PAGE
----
2013 Year-End FCPA Update
from Gibson Dunn
The FCPA’s anti-bribery provisions make it illegal to corruptly offer or provide money or anything of value to officials of foreign governments or foreign political parties with the intent to obtain or retain business. The anti-bribery provisions apply to “issuers,” “domestic concerns,” and “agents” acting on behalf of issuers and domestic concerns, as well as to “any person” who violates the FCPA while in the territory of the United States. The term “issuer” covers any business entity that is registered under 15 U.S.C. § 78l or that is required to file reports under 15 U.S.C. § 78o(d). In this context, foreign companies whose American Depository Receipts (“ADRs”) are listed on U.S. exchanges are “issuers” for purposes of this statute. The term “domestic concern” is even broader and includes any U.S. citizen, national, or resident, as well as any business entity that is organized under the laws of a U.S. state or that has its principal place of business in the United States.
As a complement to the anti-bribery provisions, the FCPA’s books-and-records provision requires issuers to make and keep accurate books, records, and accounts, which, in reasonable detail, accurately and fairly reflect the issuer’s transactions and disposition of assets. Further, the FCPA’s internal controls provision requires that issuers devise and maintain reasonable internal accounting controls aimed at preventing and detecting FCPA violations. Regulators frequently invoke these latter two sections&;collectively known as the accounting provisions—when they cannot establish the elements for an anti-bribery prosecution or as a mechanism for compromise in settlement negotiations. Because there is no requirement that a false record or deficient control be linked to an improper payment, even a payment that does not constitute a violation of the anti-bribery provisions can lead to prosecution under the accounting provisions if inaccurately recorded or attributable to an internal controls deficiency.
2013 FCPA ENFORCEMENT TRENDS
In each of our year-end FCPA updates, we seek not only to report on the year’s FCPA enforcement actions but also to identify and synthesize the trends that stem from these actions. In 2013, five key enforcement trends stand out from the rest.
1. The Growing Cost of Corporate FCPA Resolutions
An unmistakable characteristic of the year in FCPA enforcement is that the market rate for resolving a corporate FCPA enforcement action spiked precipitously in 2013. The average closing price for a corporate FCPA resolution, inclusive of DOJ and SEC fines, penalties, disgorgement, and prejudgment interest, was more than $80 million in 2013. That is a nearly fourfold increase over 2012. And looking at the horizon of cases to come while speaking at the 2013 American Conference Institute FCPA Conference (“ACI FCPA Conference”), DOJ’s FCPA Unit Chief said that he expects DOJ to bring more “top 10 quality type cases” in 2014.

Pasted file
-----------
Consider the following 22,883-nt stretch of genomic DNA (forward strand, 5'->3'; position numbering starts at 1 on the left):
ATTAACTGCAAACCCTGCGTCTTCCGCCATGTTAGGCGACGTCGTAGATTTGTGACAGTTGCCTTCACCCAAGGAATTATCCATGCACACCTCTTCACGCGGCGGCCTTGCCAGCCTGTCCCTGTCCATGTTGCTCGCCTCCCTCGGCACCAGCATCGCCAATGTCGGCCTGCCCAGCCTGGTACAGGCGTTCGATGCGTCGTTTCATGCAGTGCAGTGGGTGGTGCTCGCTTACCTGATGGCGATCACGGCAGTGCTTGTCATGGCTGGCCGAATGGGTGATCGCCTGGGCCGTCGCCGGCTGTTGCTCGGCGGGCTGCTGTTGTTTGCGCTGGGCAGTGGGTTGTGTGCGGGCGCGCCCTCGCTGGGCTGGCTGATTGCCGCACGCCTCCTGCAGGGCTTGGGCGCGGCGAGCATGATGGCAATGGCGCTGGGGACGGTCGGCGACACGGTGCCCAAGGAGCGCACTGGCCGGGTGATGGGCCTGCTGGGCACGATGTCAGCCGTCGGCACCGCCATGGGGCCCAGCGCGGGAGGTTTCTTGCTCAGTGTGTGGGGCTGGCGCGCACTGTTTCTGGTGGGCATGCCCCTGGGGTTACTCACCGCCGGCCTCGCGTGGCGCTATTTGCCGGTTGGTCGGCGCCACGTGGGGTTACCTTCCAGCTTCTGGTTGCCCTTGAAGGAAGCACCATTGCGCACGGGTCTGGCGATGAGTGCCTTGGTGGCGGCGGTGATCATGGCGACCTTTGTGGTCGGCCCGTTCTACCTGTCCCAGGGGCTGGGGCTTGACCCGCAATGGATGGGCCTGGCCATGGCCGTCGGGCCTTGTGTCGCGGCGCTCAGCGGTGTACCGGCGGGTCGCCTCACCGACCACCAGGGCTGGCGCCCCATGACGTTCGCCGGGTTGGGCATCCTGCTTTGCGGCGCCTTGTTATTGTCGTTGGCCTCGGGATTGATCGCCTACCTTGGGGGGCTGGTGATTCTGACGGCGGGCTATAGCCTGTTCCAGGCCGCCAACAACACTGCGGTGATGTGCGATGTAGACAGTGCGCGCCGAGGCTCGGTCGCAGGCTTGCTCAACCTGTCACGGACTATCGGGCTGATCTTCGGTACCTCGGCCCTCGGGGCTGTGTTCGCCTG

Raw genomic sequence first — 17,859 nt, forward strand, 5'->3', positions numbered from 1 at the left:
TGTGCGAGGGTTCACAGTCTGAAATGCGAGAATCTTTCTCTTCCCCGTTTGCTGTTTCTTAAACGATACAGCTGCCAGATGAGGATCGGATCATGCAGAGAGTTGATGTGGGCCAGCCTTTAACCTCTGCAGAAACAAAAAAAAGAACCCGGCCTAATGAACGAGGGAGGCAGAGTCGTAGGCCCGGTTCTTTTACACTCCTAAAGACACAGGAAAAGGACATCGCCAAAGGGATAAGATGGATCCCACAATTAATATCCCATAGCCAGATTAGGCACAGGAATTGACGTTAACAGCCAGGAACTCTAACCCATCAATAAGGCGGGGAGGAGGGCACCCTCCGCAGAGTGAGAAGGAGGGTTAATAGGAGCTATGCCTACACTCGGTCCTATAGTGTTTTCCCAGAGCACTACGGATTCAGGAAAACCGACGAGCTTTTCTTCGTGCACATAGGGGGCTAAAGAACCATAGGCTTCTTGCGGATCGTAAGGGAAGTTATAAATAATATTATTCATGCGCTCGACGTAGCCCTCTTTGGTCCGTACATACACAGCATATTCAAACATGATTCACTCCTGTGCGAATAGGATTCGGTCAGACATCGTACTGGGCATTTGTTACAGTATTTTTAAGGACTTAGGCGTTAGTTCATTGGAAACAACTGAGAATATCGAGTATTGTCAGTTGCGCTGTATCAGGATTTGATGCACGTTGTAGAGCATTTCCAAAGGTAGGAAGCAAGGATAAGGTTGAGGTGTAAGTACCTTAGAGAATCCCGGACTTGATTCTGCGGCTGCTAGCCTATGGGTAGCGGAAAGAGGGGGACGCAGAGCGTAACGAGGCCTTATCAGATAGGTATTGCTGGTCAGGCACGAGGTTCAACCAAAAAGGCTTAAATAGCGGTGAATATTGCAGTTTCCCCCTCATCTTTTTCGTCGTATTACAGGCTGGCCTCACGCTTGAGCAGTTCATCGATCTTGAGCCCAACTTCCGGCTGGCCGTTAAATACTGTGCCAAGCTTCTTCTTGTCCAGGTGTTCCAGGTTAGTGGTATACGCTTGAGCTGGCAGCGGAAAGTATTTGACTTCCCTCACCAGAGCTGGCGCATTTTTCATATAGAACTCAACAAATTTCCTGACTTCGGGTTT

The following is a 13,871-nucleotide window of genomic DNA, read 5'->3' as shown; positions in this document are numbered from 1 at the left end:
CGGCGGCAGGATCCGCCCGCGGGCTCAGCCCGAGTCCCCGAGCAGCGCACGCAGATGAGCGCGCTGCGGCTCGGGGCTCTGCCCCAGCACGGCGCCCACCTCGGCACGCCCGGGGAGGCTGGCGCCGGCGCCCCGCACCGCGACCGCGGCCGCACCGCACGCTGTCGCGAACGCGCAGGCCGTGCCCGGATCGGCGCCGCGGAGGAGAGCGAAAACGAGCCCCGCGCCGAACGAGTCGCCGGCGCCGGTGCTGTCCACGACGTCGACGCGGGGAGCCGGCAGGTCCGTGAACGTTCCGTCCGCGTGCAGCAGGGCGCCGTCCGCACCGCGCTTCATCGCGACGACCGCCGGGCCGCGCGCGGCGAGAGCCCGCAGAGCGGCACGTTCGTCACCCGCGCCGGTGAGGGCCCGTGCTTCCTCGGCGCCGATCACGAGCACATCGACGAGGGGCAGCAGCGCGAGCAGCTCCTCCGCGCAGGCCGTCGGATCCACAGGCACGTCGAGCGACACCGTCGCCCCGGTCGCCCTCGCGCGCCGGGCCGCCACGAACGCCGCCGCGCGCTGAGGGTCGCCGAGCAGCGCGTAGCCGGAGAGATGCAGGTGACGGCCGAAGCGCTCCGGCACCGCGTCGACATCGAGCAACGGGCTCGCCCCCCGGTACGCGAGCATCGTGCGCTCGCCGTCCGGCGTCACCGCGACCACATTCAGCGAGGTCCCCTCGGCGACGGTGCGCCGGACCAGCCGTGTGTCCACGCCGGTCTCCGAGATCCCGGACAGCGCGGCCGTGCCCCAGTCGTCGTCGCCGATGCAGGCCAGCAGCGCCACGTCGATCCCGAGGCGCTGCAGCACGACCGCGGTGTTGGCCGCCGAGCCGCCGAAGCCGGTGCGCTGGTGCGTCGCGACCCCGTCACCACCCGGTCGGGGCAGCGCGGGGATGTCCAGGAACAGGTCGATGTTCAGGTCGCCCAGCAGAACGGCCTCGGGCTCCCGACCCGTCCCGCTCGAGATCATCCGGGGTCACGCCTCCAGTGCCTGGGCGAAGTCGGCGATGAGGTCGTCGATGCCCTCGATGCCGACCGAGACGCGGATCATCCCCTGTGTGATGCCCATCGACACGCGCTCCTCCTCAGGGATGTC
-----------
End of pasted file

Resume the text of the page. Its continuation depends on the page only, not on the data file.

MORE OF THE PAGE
Two of the nine corporate FCPA resolutions of 2013—Total, S.A. and Weatherford International Ltd.—joined the infamous “FCPA Top 10” list. The particulars of French oil and gas company Total’s $398.2 million settlement for alleged corruption in Iran are catalogued in our 2013 Mid-Year FCPA Update. With respect to Weatherford, DOJ and the SEC announced a joint FCPA resolution with the Swiss oil services firm on November 26, 2013. According to the charging documents, between 2002 and 2011 Weatherford, through its subsidiaries and third-party representatives, made corrupt payments to obtain or retain business in six foreign countries—Albania, Algeria, Angola, Congo, Iraq, and another, unnamed Middle Eastern country.
To resolve the charges, Weatherford entered into a deferred prosecution agreement (“DPA”) with DOJ for a single alleged violation of the internal controls provision. Simultaneously, a Bermudan subsidiary pleaded guilty to one count of violating the FCPA’s anti-bribery provision and the parent company consented to the filing of a civil complaint by the SEC alleging violations of the anti-bribery, books-and-records, and internal controls provisions. Weatherford agreed to pay $87,178,256 to resolve the criminal FCPA charges, $65,612,360 to resolve the civil FCPA charges, and agreed to retain an independent compliance monitor for at least an 18-month term.
The Weatherford FCPA settlement was coordinated with export sanctions enforcement actions by the U.S. Attorney’s Office for the Southern District of Texas, Department of Commerce, and Office of Foreign Assets Control. Together, the export sanctions settlements allege that Weatherford and its subsidiaries violated the Trading With the Enemy Act, International Emergency Economic Powers Act, and Export Administration Regulations in connection with sales to Cuba, Iran, Mexico, Syria, and Venezuela. The sanctions side of the coordinated resolution resulted in a separate parent company DPA, two more subsidiary guilty pleas, $50 million in criminal fines, and a $50 million administrative penalty. Gibson Dunn represented Weatherford in both the FCPA and sanctions settlements.
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